On Wednesday, President Obama spoke to Cuban President Raul Castro by phone, the White House has confirmed. There's no word on how long the conversation between Castro and Obama lasted — but it represents only the second time in the past 50 years that the heads of the U.S. and Cuba are known to have spoken to each other.
Later in the afternoon, Ben Rhodes, the White House's deputy national security adviser, said Obama and Castro "interaction" would happen on Saturday.
As relations between the two countries begin to thaw, many expect Obama and Castro to meet in person today in Panama, where Obama is visiting for the Summit of the Americas.
"This is the first time Cuba has been invited to the two-decade-old conference," NPR's Carrie Kahn reports. "The warming of relations between the U.S. and Cuba has helped President Obama's standing in Latin America, but the administration's recent sanctioning of several top Venezuelan officials has complicated Obama's appearance at the summit."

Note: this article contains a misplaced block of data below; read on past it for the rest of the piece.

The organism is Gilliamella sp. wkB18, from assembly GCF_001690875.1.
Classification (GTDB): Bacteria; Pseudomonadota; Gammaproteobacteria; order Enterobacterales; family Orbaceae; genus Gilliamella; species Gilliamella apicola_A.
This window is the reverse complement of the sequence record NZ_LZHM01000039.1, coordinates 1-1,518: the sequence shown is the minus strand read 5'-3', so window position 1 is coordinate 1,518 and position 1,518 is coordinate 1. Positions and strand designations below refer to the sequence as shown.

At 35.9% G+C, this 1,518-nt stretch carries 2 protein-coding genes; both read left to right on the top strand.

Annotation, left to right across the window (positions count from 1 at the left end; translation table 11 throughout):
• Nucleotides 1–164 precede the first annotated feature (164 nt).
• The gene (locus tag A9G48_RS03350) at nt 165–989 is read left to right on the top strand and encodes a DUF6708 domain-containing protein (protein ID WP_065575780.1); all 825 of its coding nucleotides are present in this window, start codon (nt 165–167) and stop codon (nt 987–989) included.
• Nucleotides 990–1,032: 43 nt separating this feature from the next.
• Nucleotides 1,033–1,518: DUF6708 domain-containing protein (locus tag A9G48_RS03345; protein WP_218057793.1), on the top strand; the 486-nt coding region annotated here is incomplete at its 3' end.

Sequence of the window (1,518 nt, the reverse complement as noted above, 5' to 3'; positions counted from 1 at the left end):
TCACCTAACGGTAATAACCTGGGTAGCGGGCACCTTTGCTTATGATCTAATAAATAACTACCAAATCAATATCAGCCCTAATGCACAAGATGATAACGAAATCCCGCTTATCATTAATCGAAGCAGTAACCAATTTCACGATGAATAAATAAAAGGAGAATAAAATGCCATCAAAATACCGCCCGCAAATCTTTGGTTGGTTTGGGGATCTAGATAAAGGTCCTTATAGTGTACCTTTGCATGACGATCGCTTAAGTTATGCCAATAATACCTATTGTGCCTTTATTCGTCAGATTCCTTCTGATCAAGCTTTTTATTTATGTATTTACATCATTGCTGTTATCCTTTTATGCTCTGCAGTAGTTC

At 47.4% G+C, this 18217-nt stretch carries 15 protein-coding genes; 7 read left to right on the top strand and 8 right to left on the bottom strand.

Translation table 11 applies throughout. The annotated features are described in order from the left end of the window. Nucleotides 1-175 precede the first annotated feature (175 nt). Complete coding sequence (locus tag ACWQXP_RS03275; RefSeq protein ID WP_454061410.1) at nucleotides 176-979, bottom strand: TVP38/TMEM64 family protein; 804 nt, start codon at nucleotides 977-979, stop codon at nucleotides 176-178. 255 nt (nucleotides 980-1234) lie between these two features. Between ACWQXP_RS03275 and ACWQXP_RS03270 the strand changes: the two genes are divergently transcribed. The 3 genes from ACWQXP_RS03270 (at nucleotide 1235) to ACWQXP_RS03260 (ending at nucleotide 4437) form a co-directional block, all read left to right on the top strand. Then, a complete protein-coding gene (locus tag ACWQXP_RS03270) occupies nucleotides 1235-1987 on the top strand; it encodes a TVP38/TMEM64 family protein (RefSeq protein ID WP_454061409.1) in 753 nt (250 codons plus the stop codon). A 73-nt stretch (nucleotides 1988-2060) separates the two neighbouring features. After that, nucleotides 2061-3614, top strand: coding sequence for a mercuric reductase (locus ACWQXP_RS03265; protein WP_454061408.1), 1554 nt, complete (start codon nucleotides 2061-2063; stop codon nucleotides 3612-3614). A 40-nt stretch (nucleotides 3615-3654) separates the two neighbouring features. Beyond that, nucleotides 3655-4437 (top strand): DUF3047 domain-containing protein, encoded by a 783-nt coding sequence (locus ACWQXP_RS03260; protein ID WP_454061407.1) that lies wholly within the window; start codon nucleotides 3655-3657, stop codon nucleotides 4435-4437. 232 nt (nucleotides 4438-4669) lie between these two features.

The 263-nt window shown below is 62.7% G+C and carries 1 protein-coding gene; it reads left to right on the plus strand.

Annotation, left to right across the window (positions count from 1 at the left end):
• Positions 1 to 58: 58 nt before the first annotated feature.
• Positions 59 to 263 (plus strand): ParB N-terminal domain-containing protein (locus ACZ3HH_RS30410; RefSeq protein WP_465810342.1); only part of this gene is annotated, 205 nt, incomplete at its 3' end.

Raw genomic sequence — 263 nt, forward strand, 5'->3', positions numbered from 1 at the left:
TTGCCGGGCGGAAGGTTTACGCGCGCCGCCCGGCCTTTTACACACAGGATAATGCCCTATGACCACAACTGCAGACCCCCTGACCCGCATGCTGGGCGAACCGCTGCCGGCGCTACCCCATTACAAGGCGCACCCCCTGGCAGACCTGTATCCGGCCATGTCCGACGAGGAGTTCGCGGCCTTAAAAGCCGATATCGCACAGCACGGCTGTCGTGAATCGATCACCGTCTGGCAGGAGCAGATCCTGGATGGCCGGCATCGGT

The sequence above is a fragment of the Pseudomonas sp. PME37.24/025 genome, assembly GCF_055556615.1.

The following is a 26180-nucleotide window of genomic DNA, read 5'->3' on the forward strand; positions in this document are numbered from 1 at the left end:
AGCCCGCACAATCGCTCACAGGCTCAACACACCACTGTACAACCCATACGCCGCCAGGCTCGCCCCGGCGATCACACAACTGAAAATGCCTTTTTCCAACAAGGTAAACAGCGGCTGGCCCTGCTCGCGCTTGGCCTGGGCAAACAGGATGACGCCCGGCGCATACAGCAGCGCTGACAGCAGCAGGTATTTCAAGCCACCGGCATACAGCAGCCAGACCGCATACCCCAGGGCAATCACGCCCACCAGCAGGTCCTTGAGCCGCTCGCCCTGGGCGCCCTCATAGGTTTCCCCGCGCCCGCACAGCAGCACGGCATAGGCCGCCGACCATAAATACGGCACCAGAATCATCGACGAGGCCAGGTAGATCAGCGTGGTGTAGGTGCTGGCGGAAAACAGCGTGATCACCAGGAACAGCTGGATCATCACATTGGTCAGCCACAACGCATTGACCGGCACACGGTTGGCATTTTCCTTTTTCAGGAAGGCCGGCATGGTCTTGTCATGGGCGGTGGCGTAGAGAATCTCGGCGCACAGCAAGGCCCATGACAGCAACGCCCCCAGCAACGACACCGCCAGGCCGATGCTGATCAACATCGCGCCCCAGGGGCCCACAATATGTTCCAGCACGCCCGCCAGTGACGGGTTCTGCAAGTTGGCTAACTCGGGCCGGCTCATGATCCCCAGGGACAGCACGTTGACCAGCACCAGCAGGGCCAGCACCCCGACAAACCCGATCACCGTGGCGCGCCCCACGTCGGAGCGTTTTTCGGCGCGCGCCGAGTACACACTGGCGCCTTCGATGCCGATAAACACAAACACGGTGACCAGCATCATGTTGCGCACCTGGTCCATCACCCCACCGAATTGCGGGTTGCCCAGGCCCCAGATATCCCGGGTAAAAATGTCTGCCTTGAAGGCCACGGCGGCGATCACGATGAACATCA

The U.S. State Department on Thursday reportedly recommended taking Cuba off the list of state sponsors of terrorism.
The president "now has to make a decision on the recommendation," as Eyder reported last night. "If Obama accepts it, he has to notify Congress and Cuba would be removed from the list 45 days later.
In another sign of budding ties between the two nations, Secretary of State John Kerry met with his Cuban counterpart, Foreign Minister Bruno Rodríguez Parrilla, in Panama City Thursday.